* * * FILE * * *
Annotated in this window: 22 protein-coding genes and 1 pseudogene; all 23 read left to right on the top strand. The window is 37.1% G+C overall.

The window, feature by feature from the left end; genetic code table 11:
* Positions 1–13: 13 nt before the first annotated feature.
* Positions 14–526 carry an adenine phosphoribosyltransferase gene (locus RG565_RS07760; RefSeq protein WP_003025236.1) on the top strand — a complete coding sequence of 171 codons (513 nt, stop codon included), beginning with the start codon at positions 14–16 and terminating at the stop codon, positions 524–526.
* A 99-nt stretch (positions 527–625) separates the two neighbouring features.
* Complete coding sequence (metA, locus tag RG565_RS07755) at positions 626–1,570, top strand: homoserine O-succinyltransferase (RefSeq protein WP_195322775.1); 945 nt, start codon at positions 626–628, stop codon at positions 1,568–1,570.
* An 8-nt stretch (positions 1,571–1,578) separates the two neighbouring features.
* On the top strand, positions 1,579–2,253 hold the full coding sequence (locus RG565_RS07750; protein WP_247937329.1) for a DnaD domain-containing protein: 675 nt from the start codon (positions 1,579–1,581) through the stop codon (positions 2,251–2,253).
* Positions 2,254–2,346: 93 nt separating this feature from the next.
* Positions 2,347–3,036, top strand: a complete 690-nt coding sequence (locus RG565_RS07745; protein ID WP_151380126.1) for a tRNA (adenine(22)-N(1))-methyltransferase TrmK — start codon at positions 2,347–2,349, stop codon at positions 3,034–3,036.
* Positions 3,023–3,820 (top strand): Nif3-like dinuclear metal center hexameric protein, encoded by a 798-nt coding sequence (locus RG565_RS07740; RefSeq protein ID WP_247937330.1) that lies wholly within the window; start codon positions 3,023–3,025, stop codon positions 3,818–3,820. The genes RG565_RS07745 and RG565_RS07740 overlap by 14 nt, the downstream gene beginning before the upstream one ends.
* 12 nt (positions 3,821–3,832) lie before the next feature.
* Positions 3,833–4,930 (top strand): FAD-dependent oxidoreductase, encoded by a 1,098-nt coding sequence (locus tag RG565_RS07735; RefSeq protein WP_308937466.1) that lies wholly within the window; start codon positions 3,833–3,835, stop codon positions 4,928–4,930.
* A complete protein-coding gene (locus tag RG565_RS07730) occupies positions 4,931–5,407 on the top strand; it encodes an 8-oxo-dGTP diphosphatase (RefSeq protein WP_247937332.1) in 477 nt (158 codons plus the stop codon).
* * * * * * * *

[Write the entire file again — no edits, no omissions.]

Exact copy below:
Annotated in this window: 22 protein-coding genes and 1 pseudogene; all 23 read left to right on the top strand. The window is 37.1% G+C overall.

The window, feature by feature from the left end; genetic code table 11:
* Positions 1–13: 13 nt before the first annotated feature.
* Positions 14–526 carry an adenine phosphoribosyltransferase gene (locus RG565_RS07760; RefSeq protein WP_003025236.1) on the top strand — a complete coding sequence of 171 codons (513 nt, stop codon included), beginning with the start codon at positions 14–16 and terminating at the stop codon, positions 524–526.
* A 99-nt stretch (positions 527–625) separates the two neighbouring features.
* Complete coding sequence (metA, locus tag RG565_RS07755) at positions 626–1,570, top strand: homoserine O-succinyltransferase (RefSeq protein WP_195322775.1); 945 nt, start codon at positions 626–628, stop codon at positions 1,568–1,570.
* An 8-nt stretch (positions 1,571–1,578) separates the two neighbouring features.
* On the top strand, positions 1,579–2,253 hold the full coding sequence (locus RG565_RS07750; protein WP_247937329.1) for a DnaD domain-containing protein: 675 nt from the start codon (positions 1,579–1,581) through the stop codon (positions 2,251–2,253).
* Positions 2,254–2,346: 93 nt separating this feature from the next.
* Positions 2,347–3,036, top strand: a complete 690-nt coding sequence (locus RG565_RS07745; protein ID WP_151380126.1) for a tRNA (adenine(22)-N(1))-methyltransferase TrmK — start codon at positions 2,347–2,349, stop codon at positions 3,034–3,036.
* Positions 3,023–3,820 (top strand): Nif3-like dinuclear metal center hexameric protein, encoded by a 798-nt coding sequence (locus RG565_RS07740; RefSeq protein ID WP_247937330.1) that lies wholly within the window; start codon positions 3,023–3,025, stop codon positions 3,818–3,820. The genes RG565_RS07745 and RG565_RS07740 overlap by 14 nt, the downstream gene beginning before the upstream one ends.
* 12 nt (positions 3,821–3,832) lie before the next feature.
* Positions 3,833–4,930 (top strand): FAD-dependent oxidoreductase, encoded by a 1,098-nt coding sequence (locus tag RG565_RS07735; RefSeq protein WP_308937466.1) that lies wholly within the window; start codon positions 3,833–3,835, stop codon positions 4,928–4,930.
* A complete protein-coding gene (locus tag RG565_RS07730) occupies positions 4,931–5,407 on the top strand; it encodes an 8-oxo-dGTP diphosphatase (RefSeq protein WP_247937332.1) in 477 nt (158 codons plus the stop codon).